The unprecedented growth of the aging population, combined with accelerating physician retirements, is causing a dramatic shortage of qualified healthcare providers in the U.S. The American Association of Medical Colleges (AAMC) currently projects a nationwide shortage of 37,800 to 124,000 physicians by 2034.
Interesting facts about the situation:
Per-capita healthcare spending is substantially higher for senior citizens. According to the U.S. Census Bureau, over 50 million senior citizens live in the U.S., making up 16.5% of the total population. In 2012, the senior population represented 14.7% of the total population. Over the next decade, the percentage of seniors is expected to grow to over 20% of the population, with adults over 65 outnumbering children under 18 in the U.S.
More than two out of every five active physicians in the U.S. will be sixty-five or older within the next decade. According to the AAMC 2020 Physician Specialty Data Report, 44.9% of all practicing physicians in 2019 were 55 or older.
According to the AAMC 2019 National Sample Survey of Physicians, 40% of the country’s practicing physicians felt burned out at least once a week before the COVID-19 crisis began. A 2021 Mayo Clinic/Stanford Medicine study found that the overall burnout prevalence among physicians had increased to 62%. In October 2022, MGMA released its physician burnout, engagement, and retention survey results which reported that 40% of the medical practices responding had a physician cite burnout as a reason to resign or retire early in the past year.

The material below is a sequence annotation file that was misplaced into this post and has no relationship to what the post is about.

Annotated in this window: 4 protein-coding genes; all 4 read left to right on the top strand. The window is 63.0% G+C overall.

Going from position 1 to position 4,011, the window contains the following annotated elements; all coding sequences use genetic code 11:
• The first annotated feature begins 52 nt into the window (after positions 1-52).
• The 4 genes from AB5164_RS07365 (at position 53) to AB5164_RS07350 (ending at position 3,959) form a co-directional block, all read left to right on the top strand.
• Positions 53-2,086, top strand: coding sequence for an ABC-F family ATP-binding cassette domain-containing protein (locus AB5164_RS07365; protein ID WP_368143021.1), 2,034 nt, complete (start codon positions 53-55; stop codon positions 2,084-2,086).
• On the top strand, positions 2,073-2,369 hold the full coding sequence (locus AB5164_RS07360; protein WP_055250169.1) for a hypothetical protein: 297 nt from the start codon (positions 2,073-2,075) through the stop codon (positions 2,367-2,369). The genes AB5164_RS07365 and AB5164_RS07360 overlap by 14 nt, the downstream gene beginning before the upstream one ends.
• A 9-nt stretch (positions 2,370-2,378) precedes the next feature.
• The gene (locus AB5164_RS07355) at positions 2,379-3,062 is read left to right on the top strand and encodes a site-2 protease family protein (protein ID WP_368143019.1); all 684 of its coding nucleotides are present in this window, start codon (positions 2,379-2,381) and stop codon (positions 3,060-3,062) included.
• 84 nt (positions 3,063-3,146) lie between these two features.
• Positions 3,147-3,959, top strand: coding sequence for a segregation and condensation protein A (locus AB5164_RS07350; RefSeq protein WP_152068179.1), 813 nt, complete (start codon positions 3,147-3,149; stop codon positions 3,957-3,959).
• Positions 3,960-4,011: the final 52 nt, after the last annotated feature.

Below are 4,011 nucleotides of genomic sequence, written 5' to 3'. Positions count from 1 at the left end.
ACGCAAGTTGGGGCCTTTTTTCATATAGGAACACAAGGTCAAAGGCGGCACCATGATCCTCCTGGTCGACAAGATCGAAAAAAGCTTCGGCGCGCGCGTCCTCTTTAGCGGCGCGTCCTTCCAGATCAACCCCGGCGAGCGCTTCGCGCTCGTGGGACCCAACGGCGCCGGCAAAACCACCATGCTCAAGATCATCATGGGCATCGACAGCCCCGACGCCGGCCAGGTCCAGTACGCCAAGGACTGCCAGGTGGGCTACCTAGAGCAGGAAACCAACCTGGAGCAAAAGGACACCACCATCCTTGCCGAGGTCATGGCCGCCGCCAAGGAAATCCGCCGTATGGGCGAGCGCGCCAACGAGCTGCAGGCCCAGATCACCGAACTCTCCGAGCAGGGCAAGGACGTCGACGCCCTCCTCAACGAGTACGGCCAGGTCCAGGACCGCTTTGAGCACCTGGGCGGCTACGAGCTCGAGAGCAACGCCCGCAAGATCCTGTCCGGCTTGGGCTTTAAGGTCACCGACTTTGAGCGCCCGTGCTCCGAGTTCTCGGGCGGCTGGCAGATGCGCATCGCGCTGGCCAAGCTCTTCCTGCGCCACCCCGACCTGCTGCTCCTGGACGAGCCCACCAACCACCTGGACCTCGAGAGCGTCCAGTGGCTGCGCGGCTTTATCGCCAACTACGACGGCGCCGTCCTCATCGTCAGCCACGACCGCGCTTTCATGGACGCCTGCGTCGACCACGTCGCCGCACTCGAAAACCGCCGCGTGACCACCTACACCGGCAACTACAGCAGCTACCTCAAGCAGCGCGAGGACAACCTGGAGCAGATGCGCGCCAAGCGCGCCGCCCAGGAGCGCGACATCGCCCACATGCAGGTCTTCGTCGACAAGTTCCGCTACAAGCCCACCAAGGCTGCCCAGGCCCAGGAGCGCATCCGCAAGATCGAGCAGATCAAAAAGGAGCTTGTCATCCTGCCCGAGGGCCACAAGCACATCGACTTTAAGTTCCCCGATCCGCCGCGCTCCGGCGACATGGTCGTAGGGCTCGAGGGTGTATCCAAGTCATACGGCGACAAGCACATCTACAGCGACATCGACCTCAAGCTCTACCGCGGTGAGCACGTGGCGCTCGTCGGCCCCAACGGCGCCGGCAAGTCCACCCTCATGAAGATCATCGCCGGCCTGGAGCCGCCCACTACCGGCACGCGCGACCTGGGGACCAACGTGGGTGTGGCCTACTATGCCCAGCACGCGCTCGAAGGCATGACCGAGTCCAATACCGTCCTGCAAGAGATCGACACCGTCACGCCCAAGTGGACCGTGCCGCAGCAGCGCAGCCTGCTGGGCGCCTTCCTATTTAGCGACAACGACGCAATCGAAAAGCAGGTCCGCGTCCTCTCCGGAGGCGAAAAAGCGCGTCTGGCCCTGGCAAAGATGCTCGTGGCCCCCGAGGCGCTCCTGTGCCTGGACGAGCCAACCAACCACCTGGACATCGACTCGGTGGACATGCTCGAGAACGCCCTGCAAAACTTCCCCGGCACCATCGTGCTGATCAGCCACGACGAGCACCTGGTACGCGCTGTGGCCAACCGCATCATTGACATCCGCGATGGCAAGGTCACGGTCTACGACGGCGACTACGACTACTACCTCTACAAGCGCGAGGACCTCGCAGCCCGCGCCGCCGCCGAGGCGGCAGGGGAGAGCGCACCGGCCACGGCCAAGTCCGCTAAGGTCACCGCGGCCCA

Notable efforts are being made to address the shortage. For example, in December 2020, bipartisan congressional leaders took steps to address the national physician shortage by adding 1,000 new Medicare-supported graduate medical education (GME) positions—two hundred per year for five years—targeted at priority communities, including rural, urban, and other teaching hospitals, nationwide, ending a nearly 25-year freeze on federal support for GME. However, efforts like these are not quick fixes.
With physicians in short supply, “low switching-cost” specialties such as hospital medicine present some of the biggest retention challenges to physician employers. Adjusting to a new practice in a low switching-cost specialty typically demands less of a physician from a monetary, psychological, effort- or time-based standpoint. From our perspective, the use of moonlighting physicians (i.e., physicians working multiple jobs) in hospital medicine appears to be on the uptick. It also seems that the supply of moonlighters increasingly consists of local providers supplementing their private practice incomes. Here are a few important considerations hospitals must make when negotiating with private practice physicians for moonlighting services.
The hospital must be able to document a legitimate need for the service being provided and that the arrangement with the physician makes economic sense compared to other alternatives.
For the fair market value assessment, it is important to use market data that reflect the services the physician provides under the agreement – which may differ from the services provided in private practice. For example, if a cardiologist provides hospitalist services, market data for hospitalist services (as opposed to cardiology services) should be used to set compensation.
It is critical to understand that while a physician’s opportunity cost (i.e., lost revenues or profits from private practice) may factor into their decision to moonlight, it may vary significantly from the fair market value of the service.
BFMV supports health systems with compensation consulting and FMV opinions for physicians. Contact us for more information about establishing fair market value compensation for moonlighting arrangements and other physician contracts.